Big Think gives us food for thought:
Maestro we need you!
- Co-ordination especially larger orchestras
- Understanding complex music
- Preparation & Interpretation
- Perception of the inner meanings of music
- Powers of communication & inspiration
- Knowledge of the cultural background of the composer & context of the work
- Balance, dynamics, style & tempo
- Sculptor of time, not just the beats but the form, the whole phraseology of the work
- Intangibles – Conductor & orchestra bound together in the moment, creating a physical response in the listener.
London Symphony Orchestra conducting masterclass:
I love this eloquent extract from Leonard Bernstein as he describes a conductor’s role in his book, The Joy of Music:
“But the conductor must not only make his orchestra play; he must make them want to play. He must exalt them, lift them, start their adrenalin pouring, either through cajoling or demanding or raging. But however he does it, he must make the orchestra love the music as he loves it. It is not so much imposing his will on them like a dictator; it is more like projecting his feelings around him so that they reach the last man in the second violin section. And when this happens – when one hundred men share his feelings, exactly, simultaneously, responding as one to the rise and fall of the music, to each point of arrival and departure, to each little inner pulse- then there is a human identity of feeling that has no equal elsewhere. It is the closest thing I know to love itself. On the current of love the conductor can communicate at the deepest levels with his players, and ultimately with his audience. He may shout and rant and curse and insult his players at rehearsal- as some of our greatest conductors are famous for doing – but if there is this love, the conductor and his orchestra will remain knit together through it all and function as one.
Well, there is our ideal conductor. And perhaps the chief requirement of all is that he be humble before the composer; that he never interpose himself between the music and the audience; that all his efforts, however strenuous or glamorous, be made in the service of the composer’s meaning- the music itself, which, after all, is the whole reason for the conductor’s existence.”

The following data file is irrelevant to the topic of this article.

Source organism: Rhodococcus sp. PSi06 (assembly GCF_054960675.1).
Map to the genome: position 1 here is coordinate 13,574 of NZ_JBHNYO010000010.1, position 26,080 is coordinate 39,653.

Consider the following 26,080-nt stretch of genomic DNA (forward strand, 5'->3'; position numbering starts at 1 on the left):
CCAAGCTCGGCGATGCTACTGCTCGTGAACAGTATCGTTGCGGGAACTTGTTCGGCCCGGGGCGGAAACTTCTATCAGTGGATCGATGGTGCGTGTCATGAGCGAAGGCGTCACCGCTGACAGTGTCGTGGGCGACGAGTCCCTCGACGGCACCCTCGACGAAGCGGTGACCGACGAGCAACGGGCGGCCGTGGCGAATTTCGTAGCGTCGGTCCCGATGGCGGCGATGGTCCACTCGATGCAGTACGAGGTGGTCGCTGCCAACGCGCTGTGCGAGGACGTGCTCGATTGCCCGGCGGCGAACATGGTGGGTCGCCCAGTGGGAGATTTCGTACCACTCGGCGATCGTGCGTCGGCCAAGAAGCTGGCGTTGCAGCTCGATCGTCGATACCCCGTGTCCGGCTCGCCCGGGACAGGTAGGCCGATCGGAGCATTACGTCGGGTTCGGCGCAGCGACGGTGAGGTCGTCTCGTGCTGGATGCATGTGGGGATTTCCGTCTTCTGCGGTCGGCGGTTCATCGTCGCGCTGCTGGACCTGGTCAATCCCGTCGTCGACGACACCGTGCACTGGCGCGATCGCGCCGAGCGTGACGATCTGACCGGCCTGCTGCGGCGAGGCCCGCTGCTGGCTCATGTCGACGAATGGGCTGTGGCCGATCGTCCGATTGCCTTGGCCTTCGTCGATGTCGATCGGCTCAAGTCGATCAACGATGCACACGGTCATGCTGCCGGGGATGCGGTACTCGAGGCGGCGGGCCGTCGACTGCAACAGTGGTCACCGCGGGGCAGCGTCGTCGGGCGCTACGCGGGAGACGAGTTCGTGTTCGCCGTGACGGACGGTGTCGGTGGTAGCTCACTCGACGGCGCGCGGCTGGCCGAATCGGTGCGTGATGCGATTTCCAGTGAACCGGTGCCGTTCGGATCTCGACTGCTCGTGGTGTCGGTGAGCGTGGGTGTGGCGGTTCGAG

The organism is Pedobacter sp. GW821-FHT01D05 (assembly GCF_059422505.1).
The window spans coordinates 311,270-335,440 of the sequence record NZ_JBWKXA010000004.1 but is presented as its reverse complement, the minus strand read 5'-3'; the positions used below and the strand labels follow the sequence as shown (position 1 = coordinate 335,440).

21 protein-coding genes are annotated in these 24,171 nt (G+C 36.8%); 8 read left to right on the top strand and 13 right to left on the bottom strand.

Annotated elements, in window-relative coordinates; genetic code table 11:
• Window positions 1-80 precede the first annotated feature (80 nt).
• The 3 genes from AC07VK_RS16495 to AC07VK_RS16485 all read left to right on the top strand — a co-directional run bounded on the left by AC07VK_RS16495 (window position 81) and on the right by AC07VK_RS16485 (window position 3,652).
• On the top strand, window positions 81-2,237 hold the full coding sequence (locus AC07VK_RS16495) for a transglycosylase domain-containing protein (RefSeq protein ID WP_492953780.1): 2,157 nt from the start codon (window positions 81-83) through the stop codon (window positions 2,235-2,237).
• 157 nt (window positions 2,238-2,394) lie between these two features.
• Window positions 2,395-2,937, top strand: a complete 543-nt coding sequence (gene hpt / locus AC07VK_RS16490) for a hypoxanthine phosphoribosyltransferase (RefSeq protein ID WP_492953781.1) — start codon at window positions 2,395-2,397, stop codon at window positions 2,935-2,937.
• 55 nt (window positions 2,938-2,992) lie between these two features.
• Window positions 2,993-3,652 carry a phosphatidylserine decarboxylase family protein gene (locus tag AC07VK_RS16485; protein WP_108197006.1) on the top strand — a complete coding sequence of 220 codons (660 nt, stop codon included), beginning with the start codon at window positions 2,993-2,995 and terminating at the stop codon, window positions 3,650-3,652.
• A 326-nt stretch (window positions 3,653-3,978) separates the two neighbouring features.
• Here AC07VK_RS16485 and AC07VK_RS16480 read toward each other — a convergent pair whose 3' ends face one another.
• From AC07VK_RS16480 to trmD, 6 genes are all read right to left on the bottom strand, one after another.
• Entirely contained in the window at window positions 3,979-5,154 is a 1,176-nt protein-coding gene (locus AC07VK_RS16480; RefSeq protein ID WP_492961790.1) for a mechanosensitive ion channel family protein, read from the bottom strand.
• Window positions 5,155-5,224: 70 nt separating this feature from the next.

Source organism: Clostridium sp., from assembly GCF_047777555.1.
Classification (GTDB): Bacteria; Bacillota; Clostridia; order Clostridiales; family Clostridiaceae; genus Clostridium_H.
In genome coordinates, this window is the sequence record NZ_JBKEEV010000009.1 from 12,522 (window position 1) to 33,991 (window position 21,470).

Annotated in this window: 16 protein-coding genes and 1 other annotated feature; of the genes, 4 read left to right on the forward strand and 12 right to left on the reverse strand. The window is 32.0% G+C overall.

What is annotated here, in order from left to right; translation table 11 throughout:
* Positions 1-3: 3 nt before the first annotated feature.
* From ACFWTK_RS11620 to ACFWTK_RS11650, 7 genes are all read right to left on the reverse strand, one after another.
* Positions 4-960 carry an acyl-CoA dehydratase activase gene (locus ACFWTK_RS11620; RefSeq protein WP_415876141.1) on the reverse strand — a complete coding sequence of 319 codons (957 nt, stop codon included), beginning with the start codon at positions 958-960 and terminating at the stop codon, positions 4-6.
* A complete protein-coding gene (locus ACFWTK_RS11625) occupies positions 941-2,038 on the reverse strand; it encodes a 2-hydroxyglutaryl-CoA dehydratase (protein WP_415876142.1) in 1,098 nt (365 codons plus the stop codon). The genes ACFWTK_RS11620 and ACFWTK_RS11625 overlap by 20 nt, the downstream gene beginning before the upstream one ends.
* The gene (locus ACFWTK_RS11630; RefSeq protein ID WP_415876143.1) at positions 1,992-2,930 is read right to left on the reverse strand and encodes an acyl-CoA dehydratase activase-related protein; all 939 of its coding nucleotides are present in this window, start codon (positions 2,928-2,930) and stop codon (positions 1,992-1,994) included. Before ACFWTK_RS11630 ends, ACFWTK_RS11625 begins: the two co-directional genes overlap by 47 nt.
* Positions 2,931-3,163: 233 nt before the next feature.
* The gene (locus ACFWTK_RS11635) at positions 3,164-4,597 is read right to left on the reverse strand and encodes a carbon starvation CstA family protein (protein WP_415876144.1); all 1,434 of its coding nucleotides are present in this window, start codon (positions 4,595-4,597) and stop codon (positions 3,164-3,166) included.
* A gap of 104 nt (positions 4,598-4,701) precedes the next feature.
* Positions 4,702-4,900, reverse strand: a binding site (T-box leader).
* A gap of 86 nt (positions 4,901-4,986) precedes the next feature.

In some cases the composer himself is the conductor. Nothing new there. But – when his composition skills outweigh his conducting skills and he can’t hear, that’s a brave undertaking indeed!
In conclusion, I am reminded of the words of the soprano Wilhemine Schroder-Devrient in 1822, recalling her experiences of singing the role of Leonore in a revived production of Beethoven’s Fidelio at the Kärntnertortheater in Vienna, with dear Ludwig himself conducting:
“At that time the Master’s physical ear was already deaf to all tone. With confusion written on his face, with more than earthly enthusiasm in his eye, swinging his baton to and fro with violent motions, he stood in the midst of the playing musicians and did not hear a single note! When he thought they should play piano, he almost crept under the conductor’s desk, and when he wanted a forte, he leaped high into the air with the strangest gestures, uttering the weirdest sounds. With each succeeding number we grew more intimidated, and I felt as though I were gazing at one of Hoffman’s fantastic figures which had popped up before me. It was unavoidable that the deaf Master should throw singers and orchestra into the greatest confusion and put them entirely off beat until none knew where they were at. Of all this, Beethoven was entirely unconscious, and thus with the utmost difficulty we concluded a rehearsal with which he seemed altogether content, for he laid down his baton with a happy smile.”
The image this passage conveys always brings a smile to my face.